Right-to-work laws prohibit employers from entering into union security or “closed shop” agreements with unions that require employees to join and financially support a union in order to obtain employment.  Twenty-seven U.S. states presently have such laws.  In some states that do not have these laws, cities have passed local right-to-work ordinances to apply to … Continue Reading

National Labor Relations Board Proposes New Joint-Employer Rule

Rule Would Return To Direct and Immediate Control Test, But Adds New Requirement That Such Control Be “Substantial” On September 14, 2018, the National Labor Relations Board (“NLRB” or the “Board”) published in the Federal Register a Notice of Proposed Rulemaking (“Notice”) proposing a new rule to be applied by the NLRB to determine whether … Continue Reading

Ensure Your Company’s Public Relations Response Plan Follows These Key Employment Law Principles (US)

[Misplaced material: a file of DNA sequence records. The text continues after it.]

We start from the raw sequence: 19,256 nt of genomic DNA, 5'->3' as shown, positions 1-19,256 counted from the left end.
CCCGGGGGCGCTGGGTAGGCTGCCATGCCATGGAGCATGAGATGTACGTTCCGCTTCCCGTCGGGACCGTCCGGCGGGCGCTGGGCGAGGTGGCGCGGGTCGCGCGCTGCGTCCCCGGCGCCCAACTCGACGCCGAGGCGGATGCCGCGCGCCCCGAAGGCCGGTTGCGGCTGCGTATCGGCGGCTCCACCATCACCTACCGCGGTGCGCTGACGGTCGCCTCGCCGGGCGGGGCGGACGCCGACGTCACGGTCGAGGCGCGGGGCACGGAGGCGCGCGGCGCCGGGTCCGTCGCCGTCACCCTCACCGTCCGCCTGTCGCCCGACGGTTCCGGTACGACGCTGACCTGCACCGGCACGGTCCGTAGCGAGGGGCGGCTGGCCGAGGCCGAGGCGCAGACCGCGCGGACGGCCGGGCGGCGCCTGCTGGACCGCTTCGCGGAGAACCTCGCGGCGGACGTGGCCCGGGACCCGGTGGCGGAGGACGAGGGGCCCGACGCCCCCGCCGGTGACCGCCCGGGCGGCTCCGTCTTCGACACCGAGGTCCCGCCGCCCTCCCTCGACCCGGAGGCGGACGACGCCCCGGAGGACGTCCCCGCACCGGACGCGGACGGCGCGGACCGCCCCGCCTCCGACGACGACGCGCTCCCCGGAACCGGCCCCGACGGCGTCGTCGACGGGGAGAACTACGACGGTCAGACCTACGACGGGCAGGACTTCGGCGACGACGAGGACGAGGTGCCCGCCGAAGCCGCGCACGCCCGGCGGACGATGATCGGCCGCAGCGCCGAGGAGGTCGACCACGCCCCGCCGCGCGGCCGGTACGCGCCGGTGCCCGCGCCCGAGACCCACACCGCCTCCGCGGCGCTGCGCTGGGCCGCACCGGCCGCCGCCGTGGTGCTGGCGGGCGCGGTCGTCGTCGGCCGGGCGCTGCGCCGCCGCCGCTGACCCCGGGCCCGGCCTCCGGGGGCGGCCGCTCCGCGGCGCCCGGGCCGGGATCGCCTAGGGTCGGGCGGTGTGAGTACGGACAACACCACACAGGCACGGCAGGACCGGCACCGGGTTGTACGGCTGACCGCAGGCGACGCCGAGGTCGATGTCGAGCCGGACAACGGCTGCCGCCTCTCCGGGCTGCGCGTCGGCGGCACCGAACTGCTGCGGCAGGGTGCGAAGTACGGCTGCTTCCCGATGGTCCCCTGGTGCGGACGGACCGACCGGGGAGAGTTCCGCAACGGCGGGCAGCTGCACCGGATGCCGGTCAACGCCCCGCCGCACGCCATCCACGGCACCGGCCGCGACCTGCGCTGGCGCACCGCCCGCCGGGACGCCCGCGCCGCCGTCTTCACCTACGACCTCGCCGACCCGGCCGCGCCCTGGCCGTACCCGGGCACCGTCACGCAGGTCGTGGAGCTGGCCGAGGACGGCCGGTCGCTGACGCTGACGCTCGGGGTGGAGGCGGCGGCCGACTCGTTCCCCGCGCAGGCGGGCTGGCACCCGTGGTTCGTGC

When a public relations issue strikes, it can be difficult to find time to implement new procedures or educate employees on new legal concepts. This is particularly true where social media can trigger a public relations crisis almost instantaneously. Accordingly, an organization should develop a public relations response plan before it needs one.… Continue Reading

New York Releases Package of Draft Model Policies for Employers and State Contractors in Response to Sexual Harassment Law Adopted in April 2018

On August 23, 2018, the New York State Department of Labor (“NYSDOL”) released written guidance addressing new requirements under New York State law that are designed to prevent sexual harassment in the workplace.  The material outlines proposed minimum standards, training requirements and other compliance materials for the new state law.  This release comes as the … Continue Reading

NLRB Clarifies Key Developing Issues for Union and Non-Union Employers (US)

As most union and non-union employers know, the National Labor Relations Board has updated its standards in several respects over the past year. For some of these updates, the Board has not comprehensively clarified how far they extend or when they apply. In an effort to help clarify employers’ obligations, the Board’s top prosecutor, General … Continue Reading